• mangrove forest near Wynnum, 2009, photographer – Cathy Keys

    mangrove forest near Wynnum, 2009, photographer – Cathy Keys

  • pneumatophores, 5-10cm high, Garden Point, Brisbane River, 2008, photographer -  Cathy Keys

    pneumatophores, 5-10cm high, Garden Point, Brisbane River, 2008, photographer – Cathy Keys

  • breathing roots of Grey Mangrove, Garden Point, Brisbane River, 2008, photographer -  Cathy Keys

    breathing roots of Grey Mangrove, Garden Point, Brisbane River, 2008, photographer – Cathy Keys

Silt Artist Statement

Silt was a solo exhibition of ceramics, installations and drawings inspired by mangroves. South East Queensland has a number of mangrove tree species growing along the edges of Moreton Bay and its estuaries. But for this show I focused on the most common – the Grey Mangrove (Avicenna marina var. australasica). Supported by a SignatureBrisbane grant and exhibited at Fusions Gallery, September 2009.

mangroves

When I began researching for this body of work I was first attracted to the ‘breathing roots’ (or pneumatophores) which provide these mangroves with oxygen at low tide and then filter salt when submerged at high tide. By the time I was ready to start making work, I had broadened my conceptual thinking to issues impacting on the entire water catchment of the Brisbane River.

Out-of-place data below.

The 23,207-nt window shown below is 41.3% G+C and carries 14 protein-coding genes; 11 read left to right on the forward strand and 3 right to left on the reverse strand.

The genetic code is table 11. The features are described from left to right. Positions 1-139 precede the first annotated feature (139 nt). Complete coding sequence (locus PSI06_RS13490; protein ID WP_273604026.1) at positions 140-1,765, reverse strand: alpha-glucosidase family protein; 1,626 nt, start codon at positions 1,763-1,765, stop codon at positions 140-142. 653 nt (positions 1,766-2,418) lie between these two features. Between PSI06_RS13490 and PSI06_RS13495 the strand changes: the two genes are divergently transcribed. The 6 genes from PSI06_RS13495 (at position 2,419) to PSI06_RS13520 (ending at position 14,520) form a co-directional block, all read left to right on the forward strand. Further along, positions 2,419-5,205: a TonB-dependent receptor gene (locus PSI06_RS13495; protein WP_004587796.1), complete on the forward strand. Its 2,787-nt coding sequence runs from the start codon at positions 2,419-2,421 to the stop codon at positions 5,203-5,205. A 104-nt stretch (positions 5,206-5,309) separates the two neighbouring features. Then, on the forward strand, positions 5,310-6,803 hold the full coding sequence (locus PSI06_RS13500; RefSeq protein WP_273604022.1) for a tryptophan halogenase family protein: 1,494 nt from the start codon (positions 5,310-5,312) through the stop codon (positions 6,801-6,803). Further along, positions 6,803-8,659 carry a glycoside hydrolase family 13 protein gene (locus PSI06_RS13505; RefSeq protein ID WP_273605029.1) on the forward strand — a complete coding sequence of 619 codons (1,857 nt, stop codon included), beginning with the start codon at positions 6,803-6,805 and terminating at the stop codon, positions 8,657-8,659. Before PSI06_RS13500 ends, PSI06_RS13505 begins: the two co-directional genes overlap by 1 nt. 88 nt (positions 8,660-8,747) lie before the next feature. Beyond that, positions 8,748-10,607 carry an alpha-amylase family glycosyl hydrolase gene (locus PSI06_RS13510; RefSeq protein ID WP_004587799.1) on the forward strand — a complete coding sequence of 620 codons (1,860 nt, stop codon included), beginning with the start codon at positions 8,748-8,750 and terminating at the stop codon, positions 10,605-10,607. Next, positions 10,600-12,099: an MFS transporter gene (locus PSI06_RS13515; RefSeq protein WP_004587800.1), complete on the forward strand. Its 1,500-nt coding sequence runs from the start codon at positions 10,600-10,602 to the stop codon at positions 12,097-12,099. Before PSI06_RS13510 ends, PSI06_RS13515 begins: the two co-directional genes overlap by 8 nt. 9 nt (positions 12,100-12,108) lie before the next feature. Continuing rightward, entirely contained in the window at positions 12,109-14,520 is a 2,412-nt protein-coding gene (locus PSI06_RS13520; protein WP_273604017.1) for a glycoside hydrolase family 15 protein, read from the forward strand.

people and environments

Mangrove forest habitats support a diversity of plant, marine and animal life. It is this diversity and its produce that attracts people. Interactions between indigenous and non-indigenous people about this unique tree have appeared in literature since the nineteenth century. Mangroves protect our shores, but are threatened by high intensity storm and hail damage or when their roots are prevented from ‘breathing’. Mangroves are most threatened by human clearing activities.

breathing roots (drawing 9)

The artwork created for Silt was concerned with issues of cultural change, settlement patterns and environmental sustainability. The collection includes ceramic works hung on the walls (W.A.S.P) but also an installation that dripped water from six earthenware vessels onto dried mud/silt bricks made from soil collected from different places along the length of the Brisbane River catchment (Catchment).